A Step toward Eradicating Violence against Women in Africa

8 December 2008 at 22:01 | 908 views

By Abdul Karim Bangura
Department of Political Science
Howard University
Washington, DC, USA.

On November 21, 2008 and many days thereafter, Joyce Mulama’s article titled “Africa: Time for Action on Violence against Women” appeared in many media sources, including online academic listservs. The story chronicles declarations and personal statements made by participants who attended the sixth African Development Forum convened in Addis Ababa, Ethiopia from November 19 to 21 organized by the African Union, United Nations Economic Commission for Africa, and the African Development Bank. To this day, I have yet to see a debate among intellectuals on this very important issue. The deafening silence led me to ponder whether African intellectuals are either ashamed or just do not care about the problem. My haunch is the former. Since the role of women in society, especially as it pertains to issues dealing with peace and conflict resolution, is a topic that interests me greatly, here goes my proverbial “two cents” on the problem.

Due to their subordinate status as women, African women are beaten, battered and killed in societies throughout the continent. They are killed for “dishonoring” relatives, seeking a divorce, choosing a partner against parental wishes, or having sexual relations outside of marriage. They are the victims of rape and battery in the home and in civil strife. This violence not only threatens women=s lives, it also severely limits their health choices, decision-making in the home and in society, participation in governance, education and overall economic and social well being. Evolving often from African women=s lower status in society, gender-based violence is commonplace and affects women in every corner of the continent.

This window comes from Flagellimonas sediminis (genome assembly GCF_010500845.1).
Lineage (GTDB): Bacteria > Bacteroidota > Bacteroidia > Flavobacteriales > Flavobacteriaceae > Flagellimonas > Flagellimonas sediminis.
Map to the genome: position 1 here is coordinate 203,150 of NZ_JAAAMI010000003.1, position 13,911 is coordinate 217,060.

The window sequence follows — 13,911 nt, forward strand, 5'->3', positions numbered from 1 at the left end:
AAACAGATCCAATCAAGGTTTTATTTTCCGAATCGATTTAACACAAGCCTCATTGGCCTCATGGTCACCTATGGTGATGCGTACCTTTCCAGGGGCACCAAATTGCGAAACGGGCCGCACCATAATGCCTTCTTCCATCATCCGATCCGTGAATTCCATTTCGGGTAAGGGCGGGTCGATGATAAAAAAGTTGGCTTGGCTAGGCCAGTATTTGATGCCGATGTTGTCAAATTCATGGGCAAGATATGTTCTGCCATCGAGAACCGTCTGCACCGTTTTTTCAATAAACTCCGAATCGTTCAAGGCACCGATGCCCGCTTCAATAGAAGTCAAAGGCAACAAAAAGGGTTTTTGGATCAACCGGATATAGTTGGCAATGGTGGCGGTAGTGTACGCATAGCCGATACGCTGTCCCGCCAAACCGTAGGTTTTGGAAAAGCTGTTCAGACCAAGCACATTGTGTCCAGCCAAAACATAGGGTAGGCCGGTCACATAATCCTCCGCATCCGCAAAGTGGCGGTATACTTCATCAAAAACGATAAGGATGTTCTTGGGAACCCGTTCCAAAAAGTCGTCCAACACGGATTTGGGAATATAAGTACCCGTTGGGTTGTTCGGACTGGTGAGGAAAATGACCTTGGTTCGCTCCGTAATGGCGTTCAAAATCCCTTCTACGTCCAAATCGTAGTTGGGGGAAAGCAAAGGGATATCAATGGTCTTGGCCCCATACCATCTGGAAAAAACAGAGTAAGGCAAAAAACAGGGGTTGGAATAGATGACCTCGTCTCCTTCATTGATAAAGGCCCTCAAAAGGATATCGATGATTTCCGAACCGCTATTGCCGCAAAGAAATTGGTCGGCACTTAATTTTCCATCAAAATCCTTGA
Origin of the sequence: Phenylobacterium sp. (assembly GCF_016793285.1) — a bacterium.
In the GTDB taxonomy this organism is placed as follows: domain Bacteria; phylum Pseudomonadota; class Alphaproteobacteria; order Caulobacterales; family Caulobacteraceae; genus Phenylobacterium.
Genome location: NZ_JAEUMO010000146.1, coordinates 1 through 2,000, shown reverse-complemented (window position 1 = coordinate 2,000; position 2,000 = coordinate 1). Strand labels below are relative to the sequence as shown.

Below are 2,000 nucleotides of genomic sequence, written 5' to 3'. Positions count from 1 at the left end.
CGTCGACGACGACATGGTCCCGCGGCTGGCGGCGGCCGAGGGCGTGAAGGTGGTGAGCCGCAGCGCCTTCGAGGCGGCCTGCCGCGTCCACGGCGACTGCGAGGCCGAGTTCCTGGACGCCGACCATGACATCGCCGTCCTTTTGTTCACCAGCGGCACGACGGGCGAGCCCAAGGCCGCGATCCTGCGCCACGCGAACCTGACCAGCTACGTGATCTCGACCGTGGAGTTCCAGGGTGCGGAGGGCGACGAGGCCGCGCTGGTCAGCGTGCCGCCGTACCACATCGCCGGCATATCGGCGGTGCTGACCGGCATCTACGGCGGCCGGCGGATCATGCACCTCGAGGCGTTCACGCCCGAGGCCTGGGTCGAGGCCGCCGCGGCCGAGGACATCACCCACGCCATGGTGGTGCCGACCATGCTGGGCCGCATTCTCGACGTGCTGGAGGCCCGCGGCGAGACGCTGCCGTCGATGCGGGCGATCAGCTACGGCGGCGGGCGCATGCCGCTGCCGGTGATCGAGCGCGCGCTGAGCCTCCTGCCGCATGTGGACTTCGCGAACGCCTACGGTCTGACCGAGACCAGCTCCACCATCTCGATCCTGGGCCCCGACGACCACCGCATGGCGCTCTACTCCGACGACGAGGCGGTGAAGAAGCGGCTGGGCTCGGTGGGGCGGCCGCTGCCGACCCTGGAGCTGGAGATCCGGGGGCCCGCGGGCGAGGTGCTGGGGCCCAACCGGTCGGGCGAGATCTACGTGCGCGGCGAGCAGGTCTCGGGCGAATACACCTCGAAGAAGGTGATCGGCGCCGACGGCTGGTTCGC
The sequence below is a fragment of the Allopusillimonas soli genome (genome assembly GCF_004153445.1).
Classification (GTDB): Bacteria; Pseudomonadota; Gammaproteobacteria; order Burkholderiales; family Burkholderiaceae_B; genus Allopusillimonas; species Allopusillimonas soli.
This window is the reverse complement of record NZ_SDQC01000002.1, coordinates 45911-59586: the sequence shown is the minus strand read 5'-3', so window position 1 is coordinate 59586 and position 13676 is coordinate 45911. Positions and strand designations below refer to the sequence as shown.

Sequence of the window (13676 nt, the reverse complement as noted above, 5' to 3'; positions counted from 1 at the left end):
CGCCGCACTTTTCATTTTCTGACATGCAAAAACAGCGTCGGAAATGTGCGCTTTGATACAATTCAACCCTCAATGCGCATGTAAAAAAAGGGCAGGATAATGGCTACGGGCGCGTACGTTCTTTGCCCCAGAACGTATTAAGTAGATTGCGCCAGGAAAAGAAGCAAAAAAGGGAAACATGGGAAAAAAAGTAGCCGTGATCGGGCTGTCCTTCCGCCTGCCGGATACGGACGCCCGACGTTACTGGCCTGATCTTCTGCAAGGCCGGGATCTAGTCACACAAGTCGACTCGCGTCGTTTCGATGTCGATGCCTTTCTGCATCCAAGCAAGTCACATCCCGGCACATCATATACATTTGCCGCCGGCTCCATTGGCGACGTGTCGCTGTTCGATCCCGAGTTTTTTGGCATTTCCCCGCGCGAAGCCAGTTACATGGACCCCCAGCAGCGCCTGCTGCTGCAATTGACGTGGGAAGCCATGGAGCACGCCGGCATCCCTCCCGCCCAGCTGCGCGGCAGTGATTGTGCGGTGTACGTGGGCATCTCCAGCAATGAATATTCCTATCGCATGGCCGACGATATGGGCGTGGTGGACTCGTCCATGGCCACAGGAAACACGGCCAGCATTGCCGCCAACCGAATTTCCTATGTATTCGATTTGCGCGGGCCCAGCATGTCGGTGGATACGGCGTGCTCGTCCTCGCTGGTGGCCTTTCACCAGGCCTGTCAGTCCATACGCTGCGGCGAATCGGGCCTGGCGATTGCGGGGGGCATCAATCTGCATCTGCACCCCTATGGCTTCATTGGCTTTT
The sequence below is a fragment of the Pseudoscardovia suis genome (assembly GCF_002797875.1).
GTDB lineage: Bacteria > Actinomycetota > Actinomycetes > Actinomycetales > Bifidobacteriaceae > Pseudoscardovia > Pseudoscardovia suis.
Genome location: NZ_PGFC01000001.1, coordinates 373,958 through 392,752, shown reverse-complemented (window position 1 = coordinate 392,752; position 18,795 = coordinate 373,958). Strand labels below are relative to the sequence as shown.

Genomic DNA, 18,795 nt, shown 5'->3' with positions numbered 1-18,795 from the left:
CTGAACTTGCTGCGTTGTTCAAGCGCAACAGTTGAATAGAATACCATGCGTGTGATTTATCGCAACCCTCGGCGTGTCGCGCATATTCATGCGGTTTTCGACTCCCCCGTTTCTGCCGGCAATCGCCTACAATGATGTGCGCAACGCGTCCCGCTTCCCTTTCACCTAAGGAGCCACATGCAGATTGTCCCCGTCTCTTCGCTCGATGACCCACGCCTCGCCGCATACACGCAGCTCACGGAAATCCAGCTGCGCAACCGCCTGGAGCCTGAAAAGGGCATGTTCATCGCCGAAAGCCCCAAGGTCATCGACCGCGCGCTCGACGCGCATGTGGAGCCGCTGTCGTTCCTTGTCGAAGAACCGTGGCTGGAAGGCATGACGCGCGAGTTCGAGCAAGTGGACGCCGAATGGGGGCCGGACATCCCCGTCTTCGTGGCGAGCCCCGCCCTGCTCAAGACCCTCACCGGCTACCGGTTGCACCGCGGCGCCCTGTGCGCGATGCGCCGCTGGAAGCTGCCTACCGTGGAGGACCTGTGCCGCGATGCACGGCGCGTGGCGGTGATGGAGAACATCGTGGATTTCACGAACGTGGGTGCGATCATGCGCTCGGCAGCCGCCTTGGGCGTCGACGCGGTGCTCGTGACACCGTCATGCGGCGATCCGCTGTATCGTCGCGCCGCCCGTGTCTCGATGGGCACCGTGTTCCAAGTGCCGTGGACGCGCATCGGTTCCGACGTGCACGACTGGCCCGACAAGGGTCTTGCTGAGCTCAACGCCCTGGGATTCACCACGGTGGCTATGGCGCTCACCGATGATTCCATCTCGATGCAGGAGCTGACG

Looking at gender relations in Africa, one can notice that the self‑glorifying language is notoriously unflattering. What we often hear is a confusion of control/domination with success, an obsession with living in a Aman=s world” and a plethora of bloody metaphors invoking images of Darwinian jungles and guerilla warfare. If we are to listen only to the supposedly self‑glorifying rhetoric, we might well come away with the idea that gender relations comprise a brutal battle for survival, devoid of rules, trust, or courtesies in which mercy and mutual consideration (much less altruism and concern for the public good) are share folly. Or, at best, we might come to believe that the aim of gender relations is to join an exciting game and, above all, Ahave fun.” Or, more cynically, gender relations present themselves as a grueling necessity, without ultimate point or purpose. Strikingly lacking is a vision: the failure to see the AAfrican family.” We hear about Awomen abandoning their traditional roles,” Awomen want to wear the pants,” Awomen are the source of all evil” (predicated on the story of Adam and Eve in the Torah, the Bible, and the Qur’an), Awomen should be kept in their place,” Awomen are to be seen and not heard,” Awomen should remain in the kitchen, barefoot and pregnant,@ etc. As the larger vision gets lost from view, people become so entrenched in their individual and increasingly isolated positions and ambitions that they lose sight of the purpose for living in a human family. It suffices to say that this is neither healthy and conducive to happiness and fulfillment for individuals, nor is it healthy and conducive to cooperation and efficiency in the human community.